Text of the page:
Woman wants murder charge dismissed

Woman wants murder charge dismissed
BLACKFOOT, Idaho (AP) — A southeastern Idaho woman is appealing a judge's decision to dismiss a murder charge against her because the dismissal was done in such a way that the murder charge can be refiled.

Dorothy Jean Porter, 53, filed the appeal last week with the state Supreme Court claiming that 7th District Court Judge Darren B. Simpson violated her right to a fair and speedy trial.

Porter was charged with first-degree murder in the July 21 shooting death of her husband, Greg Porter. She says her husband committed suicide.

Dorothy Porter spent 246 days in jail before Bingham County Prosecutor J. Scott Andrew requested in March the charge be thrown out because forensic testing would not be finished in time for the April 21 trial date.

Simpson threw out the charge without prejudice, meaning it can be refiled.

Deputies found Greg Porter sitting upright in a recliner at home near the front door with a .22-caliber Ruger firearm in his lap. They said they later found blood on Dorothy Porter's right index finger and on the top of her right hand, along with gunshot residue on both of her thumbs.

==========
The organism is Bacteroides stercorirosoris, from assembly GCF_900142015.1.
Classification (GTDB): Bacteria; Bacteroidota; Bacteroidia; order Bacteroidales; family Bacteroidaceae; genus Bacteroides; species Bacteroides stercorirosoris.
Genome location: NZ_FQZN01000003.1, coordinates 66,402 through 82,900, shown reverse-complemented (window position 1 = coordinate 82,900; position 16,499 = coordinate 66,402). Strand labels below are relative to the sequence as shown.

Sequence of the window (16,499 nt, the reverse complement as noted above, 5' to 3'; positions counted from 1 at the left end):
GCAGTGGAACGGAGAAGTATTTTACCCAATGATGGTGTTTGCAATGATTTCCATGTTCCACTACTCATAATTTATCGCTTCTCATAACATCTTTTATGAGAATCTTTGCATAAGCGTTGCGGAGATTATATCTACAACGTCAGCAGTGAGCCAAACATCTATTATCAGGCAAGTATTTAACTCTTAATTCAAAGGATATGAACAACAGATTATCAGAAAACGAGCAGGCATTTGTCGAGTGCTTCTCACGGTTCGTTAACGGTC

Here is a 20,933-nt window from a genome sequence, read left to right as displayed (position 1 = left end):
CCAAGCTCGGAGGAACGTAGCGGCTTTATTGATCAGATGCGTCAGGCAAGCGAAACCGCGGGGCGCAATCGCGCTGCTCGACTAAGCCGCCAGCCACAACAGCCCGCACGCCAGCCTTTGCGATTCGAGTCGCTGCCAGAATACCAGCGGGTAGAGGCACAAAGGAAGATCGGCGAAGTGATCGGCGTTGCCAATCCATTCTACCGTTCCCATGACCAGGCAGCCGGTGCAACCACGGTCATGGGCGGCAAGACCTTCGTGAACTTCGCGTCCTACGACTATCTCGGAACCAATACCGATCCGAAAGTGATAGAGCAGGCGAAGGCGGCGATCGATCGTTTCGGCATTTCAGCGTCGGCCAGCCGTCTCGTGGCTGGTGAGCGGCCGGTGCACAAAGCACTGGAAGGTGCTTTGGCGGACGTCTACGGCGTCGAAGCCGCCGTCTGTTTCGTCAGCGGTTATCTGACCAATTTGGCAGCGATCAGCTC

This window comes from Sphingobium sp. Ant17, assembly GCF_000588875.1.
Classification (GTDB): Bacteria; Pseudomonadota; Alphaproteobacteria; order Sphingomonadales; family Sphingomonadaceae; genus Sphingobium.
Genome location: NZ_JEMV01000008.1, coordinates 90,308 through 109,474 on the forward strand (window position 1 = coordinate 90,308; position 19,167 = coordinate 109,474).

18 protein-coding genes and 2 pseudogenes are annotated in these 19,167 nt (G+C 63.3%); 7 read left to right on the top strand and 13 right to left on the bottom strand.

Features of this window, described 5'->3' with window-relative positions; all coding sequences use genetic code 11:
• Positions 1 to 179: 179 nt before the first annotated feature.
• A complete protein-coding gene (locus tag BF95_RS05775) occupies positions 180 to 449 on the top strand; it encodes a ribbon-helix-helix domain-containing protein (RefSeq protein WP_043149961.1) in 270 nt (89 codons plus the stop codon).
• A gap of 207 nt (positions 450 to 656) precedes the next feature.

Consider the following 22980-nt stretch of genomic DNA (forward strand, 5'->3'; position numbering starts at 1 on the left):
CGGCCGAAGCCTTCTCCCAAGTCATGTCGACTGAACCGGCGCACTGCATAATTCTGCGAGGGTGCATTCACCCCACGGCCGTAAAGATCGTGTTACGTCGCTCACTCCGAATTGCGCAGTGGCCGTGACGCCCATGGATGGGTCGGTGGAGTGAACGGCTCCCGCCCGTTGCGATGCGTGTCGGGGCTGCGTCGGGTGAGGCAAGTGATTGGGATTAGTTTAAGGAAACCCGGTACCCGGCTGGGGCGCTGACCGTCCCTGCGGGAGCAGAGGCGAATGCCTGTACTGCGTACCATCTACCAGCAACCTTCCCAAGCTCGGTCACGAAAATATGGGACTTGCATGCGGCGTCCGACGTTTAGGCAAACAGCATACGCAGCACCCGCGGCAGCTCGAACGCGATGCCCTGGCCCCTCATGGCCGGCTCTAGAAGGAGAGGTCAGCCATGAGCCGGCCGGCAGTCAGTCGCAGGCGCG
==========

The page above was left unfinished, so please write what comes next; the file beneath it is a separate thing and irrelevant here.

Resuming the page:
Dorothy Porter concedes she had argued with her husband about the home's cleanliness but maintains she was in the bedroom when he committed suicide.

Scott Axline, Porter's attorney, asked Simpson to dismiss the murder charge with prejudice, which would have prevented it from being refiled.

Simpson denied that request, and Porter's appeal claims that is an error.

The appeal also said Simpson erred in ruling the state could test "certain items of evidence" without defense experts present as long as the procedures were videotaped.

Such testing, Axline wrote, would "consume" all "exculpatory evidence," thus ruining any opportunity for retesting.

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Information from: Post Register, http://www.postregister.com